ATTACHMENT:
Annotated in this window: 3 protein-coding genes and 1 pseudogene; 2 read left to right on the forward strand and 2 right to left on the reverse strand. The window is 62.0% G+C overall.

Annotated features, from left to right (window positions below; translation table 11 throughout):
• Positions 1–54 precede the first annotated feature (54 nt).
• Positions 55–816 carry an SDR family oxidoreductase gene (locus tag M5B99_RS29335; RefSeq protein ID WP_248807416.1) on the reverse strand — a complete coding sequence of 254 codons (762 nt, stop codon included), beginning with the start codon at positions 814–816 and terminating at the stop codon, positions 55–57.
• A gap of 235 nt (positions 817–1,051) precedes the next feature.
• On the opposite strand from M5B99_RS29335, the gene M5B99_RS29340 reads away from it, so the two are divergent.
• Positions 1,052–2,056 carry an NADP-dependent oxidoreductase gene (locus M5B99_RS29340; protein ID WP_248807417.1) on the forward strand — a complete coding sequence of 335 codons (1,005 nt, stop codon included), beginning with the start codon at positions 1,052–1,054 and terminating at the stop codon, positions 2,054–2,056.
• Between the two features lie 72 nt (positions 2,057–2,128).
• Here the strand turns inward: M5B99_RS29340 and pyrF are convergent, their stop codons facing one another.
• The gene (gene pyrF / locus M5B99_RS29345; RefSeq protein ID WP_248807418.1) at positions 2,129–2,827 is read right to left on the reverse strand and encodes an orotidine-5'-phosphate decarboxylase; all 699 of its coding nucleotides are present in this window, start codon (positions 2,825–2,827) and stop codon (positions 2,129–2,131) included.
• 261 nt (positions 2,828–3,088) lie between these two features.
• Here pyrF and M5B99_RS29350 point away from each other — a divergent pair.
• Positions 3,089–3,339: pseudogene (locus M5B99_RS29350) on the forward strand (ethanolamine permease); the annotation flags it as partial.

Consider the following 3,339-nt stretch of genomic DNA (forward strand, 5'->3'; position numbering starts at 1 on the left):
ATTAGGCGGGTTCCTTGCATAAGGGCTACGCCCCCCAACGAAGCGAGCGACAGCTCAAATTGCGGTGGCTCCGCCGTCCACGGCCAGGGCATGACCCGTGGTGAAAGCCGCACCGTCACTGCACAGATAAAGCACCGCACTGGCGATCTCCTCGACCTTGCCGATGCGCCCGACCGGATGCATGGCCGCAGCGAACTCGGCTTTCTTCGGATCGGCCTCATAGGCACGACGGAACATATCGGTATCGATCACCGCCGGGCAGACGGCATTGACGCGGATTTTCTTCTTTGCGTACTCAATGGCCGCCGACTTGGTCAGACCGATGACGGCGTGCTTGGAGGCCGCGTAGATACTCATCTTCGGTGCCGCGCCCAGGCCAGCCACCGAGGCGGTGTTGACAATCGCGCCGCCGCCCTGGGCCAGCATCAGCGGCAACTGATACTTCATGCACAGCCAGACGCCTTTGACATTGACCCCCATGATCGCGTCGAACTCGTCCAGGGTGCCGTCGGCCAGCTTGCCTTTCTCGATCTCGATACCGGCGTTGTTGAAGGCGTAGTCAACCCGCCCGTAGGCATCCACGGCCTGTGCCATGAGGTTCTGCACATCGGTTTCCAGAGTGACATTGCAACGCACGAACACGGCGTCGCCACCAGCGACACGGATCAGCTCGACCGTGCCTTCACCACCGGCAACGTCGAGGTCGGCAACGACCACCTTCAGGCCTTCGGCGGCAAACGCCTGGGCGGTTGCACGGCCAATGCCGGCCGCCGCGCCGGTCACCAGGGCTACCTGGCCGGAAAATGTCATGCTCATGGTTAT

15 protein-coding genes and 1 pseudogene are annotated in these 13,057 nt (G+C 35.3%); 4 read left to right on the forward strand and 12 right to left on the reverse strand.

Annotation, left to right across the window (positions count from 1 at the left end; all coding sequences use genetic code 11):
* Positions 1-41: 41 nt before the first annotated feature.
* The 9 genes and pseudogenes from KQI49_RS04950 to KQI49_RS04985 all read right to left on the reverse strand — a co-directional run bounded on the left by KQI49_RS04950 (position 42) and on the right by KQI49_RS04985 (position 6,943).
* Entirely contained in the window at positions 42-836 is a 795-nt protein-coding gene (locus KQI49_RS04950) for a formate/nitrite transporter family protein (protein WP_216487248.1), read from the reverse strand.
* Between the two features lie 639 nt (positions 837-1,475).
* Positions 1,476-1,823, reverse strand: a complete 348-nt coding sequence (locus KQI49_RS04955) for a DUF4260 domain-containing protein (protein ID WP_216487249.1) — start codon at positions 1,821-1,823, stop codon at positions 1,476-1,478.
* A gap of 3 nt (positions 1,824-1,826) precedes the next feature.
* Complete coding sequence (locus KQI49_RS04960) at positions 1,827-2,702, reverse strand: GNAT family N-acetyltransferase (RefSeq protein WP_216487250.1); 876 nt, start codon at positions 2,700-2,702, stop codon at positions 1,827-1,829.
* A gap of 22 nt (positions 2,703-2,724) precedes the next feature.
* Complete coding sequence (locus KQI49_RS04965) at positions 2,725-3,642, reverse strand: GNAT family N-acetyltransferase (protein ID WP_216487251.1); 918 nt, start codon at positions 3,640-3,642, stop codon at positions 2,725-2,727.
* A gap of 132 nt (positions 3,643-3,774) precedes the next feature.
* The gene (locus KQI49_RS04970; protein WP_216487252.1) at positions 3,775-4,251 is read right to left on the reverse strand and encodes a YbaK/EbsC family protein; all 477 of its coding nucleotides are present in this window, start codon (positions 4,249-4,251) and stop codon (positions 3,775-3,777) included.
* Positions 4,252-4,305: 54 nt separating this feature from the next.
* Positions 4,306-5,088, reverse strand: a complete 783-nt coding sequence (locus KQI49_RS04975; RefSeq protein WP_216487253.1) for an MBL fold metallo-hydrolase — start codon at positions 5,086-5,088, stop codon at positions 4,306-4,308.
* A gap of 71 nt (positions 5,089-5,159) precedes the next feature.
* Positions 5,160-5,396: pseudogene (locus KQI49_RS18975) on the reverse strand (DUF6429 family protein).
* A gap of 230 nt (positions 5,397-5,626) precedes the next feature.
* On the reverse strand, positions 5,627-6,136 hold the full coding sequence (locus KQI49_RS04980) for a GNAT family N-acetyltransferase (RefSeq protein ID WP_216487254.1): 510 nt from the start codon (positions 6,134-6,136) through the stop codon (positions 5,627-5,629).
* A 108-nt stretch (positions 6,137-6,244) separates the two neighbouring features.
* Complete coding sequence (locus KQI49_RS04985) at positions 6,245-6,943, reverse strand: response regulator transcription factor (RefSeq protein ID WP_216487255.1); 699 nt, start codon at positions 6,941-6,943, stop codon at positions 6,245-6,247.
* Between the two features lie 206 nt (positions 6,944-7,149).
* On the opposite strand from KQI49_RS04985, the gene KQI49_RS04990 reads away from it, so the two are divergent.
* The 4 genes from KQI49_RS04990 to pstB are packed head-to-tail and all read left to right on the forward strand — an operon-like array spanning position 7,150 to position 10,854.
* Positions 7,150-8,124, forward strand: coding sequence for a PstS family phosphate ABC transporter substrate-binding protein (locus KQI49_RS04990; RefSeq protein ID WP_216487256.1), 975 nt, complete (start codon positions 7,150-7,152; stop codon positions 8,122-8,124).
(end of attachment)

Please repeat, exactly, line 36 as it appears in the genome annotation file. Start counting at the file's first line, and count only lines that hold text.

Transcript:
* Complete coding sequence (locus KQI49_RS04985) at positions 6,245-6,943, reverse strand: response regulator transcription factor (RefSeq protein ID WP_216487255.1); 699 nt, start codon at positions 6,941-6,943, stop codon at positions 6,245-6,247.